By JULIE JOHNSON
THE PRESS DEMOCRAT
If the man sentenced to death for shooting Toni MacDonald’s son repeatedly with a 9 mm pistol had been executed immediately after his conviction, the Santa Rosa mother would have supported such swift justice.
However, nearly two decades have passed since the killing of James “Jimmy Mac” MacDonald, a Santa Rosa native and former Piner High School quarterback. The man convicted of the slaying, Regis Dean Thomas, remains on Death Row at San Quentin State Prison.
“I wish it would have been the next day,” MacDonald said. “But then as time went by — now I have issues with the death penalty. The cost to the public is astronomical … And that’s never going to change; it just won’t.”
An initiative to abolish the death penalty qualified Monday for the November ballot, once again thrusting Californians into the debate over capital punishment.
Supporters of the measure, which is called the Savings, Accountability, and Full Enforcement for California Act, contend that the sluggish pace of executions and high costs associated with housing Death Row inmates and overseeing their cases are obstacles to justice.
If the measure passes, men convicted of some of Sonoma County’s most heinous crimes would have their sentences converted from death to life without the possibility of parole.
Among them are seven men convicted of killing their own children and wives, of raping girls, of stabbing an elderly woman and of shooting a deputy.
“The only reason I think about Richard Allen Davis at all is because these people who oppose the death penalty keep throwing this in our faces,” said Marc Klaas, whose 12-year-old daughter, Polly Klaas, was kidnapped from her Petaluma home, then raped and strangled. Her body was discarded near an abandoned lumber mill in Cloverdale.
Davis was sentenced to death in 1996. He awaits execution.
Fourteen California Death Row inmates have been executed since 1978, including a man whose execution took place in Missouri. At that pace, it would take 1,800 years to execute 720 people — the number of men and women currently on Death Row.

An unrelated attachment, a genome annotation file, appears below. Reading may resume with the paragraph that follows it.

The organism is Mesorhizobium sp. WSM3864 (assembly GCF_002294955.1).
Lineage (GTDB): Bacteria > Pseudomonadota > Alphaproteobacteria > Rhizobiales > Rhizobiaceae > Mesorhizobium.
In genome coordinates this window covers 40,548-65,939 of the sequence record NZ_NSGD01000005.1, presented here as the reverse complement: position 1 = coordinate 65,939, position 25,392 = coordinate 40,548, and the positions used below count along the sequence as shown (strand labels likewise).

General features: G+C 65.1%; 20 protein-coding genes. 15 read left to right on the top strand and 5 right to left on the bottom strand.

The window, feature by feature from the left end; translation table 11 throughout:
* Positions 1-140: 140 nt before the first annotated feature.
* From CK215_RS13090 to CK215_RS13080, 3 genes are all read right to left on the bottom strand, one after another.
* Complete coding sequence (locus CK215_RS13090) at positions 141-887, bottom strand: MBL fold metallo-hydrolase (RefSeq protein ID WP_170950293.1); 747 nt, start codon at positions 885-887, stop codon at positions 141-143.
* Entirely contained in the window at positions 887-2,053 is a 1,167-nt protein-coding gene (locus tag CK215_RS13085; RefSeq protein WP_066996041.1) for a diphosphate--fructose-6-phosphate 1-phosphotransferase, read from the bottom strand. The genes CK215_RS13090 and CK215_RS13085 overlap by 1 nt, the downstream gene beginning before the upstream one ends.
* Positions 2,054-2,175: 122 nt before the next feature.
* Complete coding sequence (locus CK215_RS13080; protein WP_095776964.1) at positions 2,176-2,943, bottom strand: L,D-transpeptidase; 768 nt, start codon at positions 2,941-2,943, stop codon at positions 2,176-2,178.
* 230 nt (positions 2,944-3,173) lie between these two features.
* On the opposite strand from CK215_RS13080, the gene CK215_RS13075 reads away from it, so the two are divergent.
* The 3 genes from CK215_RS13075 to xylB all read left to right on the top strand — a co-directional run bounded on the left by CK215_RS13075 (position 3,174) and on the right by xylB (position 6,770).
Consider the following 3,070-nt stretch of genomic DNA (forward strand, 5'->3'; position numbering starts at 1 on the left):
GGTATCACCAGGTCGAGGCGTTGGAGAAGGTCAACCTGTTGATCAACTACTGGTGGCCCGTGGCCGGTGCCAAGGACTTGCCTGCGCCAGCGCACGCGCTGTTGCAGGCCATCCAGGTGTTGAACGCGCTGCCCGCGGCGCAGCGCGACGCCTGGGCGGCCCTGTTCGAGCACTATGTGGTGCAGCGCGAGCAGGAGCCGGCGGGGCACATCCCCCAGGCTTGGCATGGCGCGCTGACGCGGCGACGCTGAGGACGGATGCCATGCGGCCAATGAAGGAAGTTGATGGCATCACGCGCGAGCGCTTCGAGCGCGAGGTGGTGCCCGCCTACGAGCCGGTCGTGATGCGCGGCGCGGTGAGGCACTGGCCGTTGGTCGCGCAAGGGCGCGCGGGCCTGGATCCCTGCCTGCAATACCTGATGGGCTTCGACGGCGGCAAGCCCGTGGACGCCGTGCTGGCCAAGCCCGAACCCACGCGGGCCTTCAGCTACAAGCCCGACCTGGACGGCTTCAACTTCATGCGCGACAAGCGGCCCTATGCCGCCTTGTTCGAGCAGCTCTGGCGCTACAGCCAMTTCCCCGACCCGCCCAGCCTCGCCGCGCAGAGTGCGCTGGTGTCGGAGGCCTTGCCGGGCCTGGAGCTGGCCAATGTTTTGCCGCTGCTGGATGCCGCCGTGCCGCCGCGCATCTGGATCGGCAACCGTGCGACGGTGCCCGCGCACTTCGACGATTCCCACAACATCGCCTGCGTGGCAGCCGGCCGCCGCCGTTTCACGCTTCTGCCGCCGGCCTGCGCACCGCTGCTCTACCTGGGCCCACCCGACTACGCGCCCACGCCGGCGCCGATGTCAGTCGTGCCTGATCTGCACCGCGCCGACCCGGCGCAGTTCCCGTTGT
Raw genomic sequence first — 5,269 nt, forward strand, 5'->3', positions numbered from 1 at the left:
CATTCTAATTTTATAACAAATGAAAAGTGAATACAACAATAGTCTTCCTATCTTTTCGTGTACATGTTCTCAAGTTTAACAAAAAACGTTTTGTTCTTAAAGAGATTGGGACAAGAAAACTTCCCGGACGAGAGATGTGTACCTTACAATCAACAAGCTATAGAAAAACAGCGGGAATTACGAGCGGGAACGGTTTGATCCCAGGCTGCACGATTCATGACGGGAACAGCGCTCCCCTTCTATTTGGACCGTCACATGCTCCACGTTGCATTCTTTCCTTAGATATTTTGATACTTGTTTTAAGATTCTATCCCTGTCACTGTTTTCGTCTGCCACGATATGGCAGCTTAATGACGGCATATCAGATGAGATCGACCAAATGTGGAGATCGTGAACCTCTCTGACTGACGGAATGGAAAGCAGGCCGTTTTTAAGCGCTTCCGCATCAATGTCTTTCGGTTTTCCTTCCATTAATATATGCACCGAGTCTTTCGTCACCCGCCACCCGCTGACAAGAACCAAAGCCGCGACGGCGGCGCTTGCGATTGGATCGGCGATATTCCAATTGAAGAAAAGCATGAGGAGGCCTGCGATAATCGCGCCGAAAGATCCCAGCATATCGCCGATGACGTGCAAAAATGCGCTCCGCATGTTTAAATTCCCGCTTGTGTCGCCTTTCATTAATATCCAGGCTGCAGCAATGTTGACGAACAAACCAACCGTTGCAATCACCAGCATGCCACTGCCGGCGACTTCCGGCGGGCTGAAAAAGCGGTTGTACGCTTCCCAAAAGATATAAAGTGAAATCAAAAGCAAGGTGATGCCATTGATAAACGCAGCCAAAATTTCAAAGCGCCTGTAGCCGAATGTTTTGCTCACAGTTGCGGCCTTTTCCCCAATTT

The process drags families through decades of hearings, said Jeanne Woodford, a former warden of San Quentin State Prison and one of the measure’s supporters.
“Life without the possibility of parole means these inmates will die in prison and it means that we will quit spending millions to billions on appeals,” said Woodford, a one-time Rohnert Park resident who now runs the national nonprofit group Death Penalty Focus.
“It is a broken system,” she said.
The cost of death penalty cases is no small matter for California, which faces a huge ongoing budget deficit, said Woodford, who began to work at San Quentin State Prison in 1978 after graduating from Sonoma State University.
“These crimes are horrible; there’s nothing we can do to bring closure to these family members,” she said. “But we certainly can end this legal battle that can go on forever.”
California spent $308 million on each of the 13 cases that have resulted in execution at San Quentin since 1978, according to a comprehensive three-year study by U.S. 9th Circuit Judge Arthur L. Alarcon and his law clerk and Loyola Law School professor Paula M. Mitchell.
The state currently spends $184 million a year on death penalty cases, according to the study. The figure includes legal costs for trials, appeals and for housing inmates in single cells.
Such costs and delays are inexcusable, say opponents of the ballot measure
“It should not have taken this long — it shouldn’t take any longer than a dog’s euthanization,” said Carmina Salcido of Rohnert Park.
Salcido’s father, Ramon Salcido, murdered her mother, Angela, when Salcido was 3 years old in April of 1989. He then slashed her throat and those of her sisters, Sofia, 4, and Teresa, 22 months, and killed four others. Carmina was the only family member to survive.